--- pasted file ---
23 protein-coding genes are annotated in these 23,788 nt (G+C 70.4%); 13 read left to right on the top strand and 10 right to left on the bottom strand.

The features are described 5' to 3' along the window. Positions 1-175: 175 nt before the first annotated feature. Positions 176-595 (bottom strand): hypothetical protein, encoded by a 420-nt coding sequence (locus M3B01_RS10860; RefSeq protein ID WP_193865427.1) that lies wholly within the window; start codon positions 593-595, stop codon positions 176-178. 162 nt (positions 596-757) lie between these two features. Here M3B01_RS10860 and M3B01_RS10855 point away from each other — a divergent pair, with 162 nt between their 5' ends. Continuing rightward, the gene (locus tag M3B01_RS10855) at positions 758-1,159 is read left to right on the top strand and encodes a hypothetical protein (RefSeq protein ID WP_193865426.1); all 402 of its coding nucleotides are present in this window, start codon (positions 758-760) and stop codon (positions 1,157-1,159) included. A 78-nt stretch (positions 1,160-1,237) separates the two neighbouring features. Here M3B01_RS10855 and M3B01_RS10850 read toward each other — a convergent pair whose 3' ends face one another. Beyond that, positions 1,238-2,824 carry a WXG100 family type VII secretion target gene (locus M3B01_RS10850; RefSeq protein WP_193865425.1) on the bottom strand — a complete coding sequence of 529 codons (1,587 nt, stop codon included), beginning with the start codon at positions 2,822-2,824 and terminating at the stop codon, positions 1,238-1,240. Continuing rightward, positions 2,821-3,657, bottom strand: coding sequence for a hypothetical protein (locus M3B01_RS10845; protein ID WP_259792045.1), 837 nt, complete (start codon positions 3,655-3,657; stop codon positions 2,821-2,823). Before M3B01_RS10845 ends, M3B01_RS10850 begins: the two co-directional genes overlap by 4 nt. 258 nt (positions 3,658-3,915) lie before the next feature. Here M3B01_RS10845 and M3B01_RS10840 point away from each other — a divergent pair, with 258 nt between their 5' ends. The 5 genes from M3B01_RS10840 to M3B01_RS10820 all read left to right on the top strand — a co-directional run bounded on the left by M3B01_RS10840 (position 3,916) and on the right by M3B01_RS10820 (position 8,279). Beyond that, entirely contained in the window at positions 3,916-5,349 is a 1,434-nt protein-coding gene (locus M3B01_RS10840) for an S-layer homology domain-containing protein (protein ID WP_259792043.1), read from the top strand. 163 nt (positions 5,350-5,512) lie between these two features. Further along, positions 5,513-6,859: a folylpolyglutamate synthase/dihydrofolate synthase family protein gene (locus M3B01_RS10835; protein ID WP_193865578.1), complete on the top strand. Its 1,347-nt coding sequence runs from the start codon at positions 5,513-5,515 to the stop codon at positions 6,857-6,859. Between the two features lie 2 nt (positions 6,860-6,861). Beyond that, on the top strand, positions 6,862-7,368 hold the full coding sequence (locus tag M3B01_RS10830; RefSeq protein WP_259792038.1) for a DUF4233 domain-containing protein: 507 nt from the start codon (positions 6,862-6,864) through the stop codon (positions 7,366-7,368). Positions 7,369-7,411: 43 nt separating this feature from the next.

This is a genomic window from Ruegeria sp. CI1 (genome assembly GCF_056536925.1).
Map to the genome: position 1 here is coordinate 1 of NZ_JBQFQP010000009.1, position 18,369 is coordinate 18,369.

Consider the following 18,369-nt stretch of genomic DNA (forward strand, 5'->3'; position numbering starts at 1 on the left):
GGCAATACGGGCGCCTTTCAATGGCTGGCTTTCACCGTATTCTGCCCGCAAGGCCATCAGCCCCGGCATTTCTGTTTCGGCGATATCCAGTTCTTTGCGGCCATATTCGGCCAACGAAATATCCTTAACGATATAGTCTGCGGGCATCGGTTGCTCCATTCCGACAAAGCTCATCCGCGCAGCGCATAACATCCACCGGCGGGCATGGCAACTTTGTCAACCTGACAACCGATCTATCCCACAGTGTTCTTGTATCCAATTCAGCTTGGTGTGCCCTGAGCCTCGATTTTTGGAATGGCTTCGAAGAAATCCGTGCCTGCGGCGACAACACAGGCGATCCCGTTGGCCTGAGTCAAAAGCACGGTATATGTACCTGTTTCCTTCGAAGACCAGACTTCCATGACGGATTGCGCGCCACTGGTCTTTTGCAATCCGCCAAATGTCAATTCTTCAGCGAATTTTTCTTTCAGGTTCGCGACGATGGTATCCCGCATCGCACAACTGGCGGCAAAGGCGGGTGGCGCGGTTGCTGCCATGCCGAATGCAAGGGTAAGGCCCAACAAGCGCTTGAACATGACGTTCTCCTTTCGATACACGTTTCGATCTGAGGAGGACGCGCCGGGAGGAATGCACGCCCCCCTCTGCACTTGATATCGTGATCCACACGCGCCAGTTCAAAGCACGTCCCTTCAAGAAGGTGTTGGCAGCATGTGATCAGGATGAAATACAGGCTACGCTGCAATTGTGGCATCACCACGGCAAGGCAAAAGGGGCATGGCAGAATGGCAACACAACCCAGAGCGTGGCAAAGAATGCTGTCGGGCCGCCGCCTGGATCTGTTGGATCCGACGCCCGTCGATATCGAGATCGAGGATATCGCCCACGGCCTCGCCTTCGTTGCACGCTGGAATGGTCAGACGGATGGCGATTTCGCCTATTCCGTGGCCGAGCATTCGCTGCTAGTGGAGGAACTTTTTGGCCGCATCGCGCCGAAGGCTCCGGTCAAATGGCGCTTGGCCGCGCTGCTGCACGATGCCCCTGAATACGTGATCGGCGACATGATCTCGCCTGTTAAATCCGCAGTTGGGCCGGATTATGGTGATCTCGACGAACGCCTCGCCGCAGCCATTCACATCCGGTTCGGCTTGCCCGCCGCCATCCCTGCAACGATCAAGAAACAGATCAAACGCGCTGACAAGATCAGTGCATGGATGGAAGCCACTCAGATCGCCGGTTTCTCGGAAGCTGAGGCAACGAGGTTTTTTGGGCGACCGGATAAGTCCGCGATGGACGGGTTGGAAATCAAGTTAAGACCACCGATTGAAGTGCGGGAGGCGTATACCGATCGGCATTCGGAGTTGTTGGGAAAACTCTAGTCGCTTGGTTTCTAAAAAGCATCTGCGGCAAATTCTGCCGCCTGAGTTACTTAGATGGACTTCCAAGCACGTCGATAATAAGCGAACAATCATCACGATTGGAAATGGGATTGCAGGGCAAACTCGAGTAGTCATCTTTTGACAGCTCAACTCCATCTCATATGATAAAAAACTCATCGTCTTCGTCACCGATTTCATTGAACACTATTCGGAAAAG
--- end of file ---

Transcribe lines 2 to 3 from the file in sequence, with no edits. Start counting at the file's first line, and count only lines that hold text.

The features are described 5' to 3' along the window. Positions 1-175: 175 nt before the first annotated feature. Positions 176-595 (bottom strand): hypothetical protein, encoded by a 420-nt coding sequence (locus M3B01_RS10860; RefSeq protein ID WP_193865427.1) that lies wholly within the window; start codon positions 593-595, stop codon positions 176-178. 162 nt (positions 596-757) lie between these two features. Here M3B01_RS10860 and M3B01_RS10855 point away from each other — a divergent pair, with 162 nt between their 5' ends. Continuing rightward, the gene (locus tag M3B01_RS10855) at positions 758-1,159 is read left to right on the top strand and encodes a hypothetical protein (RefSeq protein ID WP_193865426.1); all 402 of its coding nucleotides are present in this window, start codon (positions 758-760) and stop codon (positions 1,157-1,159) included. A 78-nt stretch (positions 1,160-1,237) separates the two neighbouring features. Here M3B01_RS10855 and M3B01_RS10850 read toward each other — a convergent pair whose 3' ends face one another. Beyond that, positions 1,238-2,824 carry a WXG100 family type VII secretion target gene (locus M3B01_RS10850; RefSeq protein WP_193865425.1) on the bottom strand — a complete coding sequence of 529 codons (1,587 nt, stop codon included), beginning with the start codon at positions 2,822-2,824 and terminating at the stop codon, positions 1,238-1,240. Continuing rightward, positions 2,821-3,657, bottom strand: coding sequence for a hypothetical protein (locus M3B01_RS10845; protein ID WP_259792045.1), 837 nt, complete (start codon positions 3,655-3,657; stop codon positions 2,821-2,823). Before M3B01_RS10845 ends, M3B01_RS10850 begins: the two co-directional genes overlap by 4 nt. 258 nt (positions 3,658-3,915) lie before the next feature. Here M3B01_RS10845 and M3B01_RS10840 point away from each other — a divergent pair, with 258 nt between their 5' ends. The 5 genes from M3B01_RS10840 to M3B01_RS10820 all read left to right on the top strand — a co-directional run bounded on the left by M3B01_RS10840 (position 3,916) and on the right by M3B01_RS10820 (position 8,279). Beyond that, entirely contained in the window at positions 3,916-5,349 is a 1,434-nt protein-coding gene (locus M3B01_RS10840) for an S-layer homology domain-containing protein (protein ID WP_259792043.1), read from the top strand. 163 nt (positions 5,350-5,512) lie between these two features. Further along, positions 5,513-6,859: a folylpolyglutamate synthase/dihydrofolate synthase family protein gene (locus M3B01_RS10835; protein ID WP_193865578.1), complete on the top strand. Its 1,347-nt coding sequence runs from the start codon at positions 5,513-5,515 to the stop codon at positions 6,857-6,859. Between the two features lie 2 nt (positions 6,860-6,861). Beyond that, on the top strand, positions 6,862-7,368 hold the full coding sequence (locus tag M3B01_RS10830; RefSeq protein WP_259792038.1) for a DUF4233 domain-containing protein: 507 nt from the start codon (positions 6,862-6,864) through the stop codon (positions 7,366-7,368). Positions 7,369-7,411: 43 nt separating this feature from the next.

This is a genomic window from Ruegeria sp. CI1 (genome assembly GCF_056536925.1).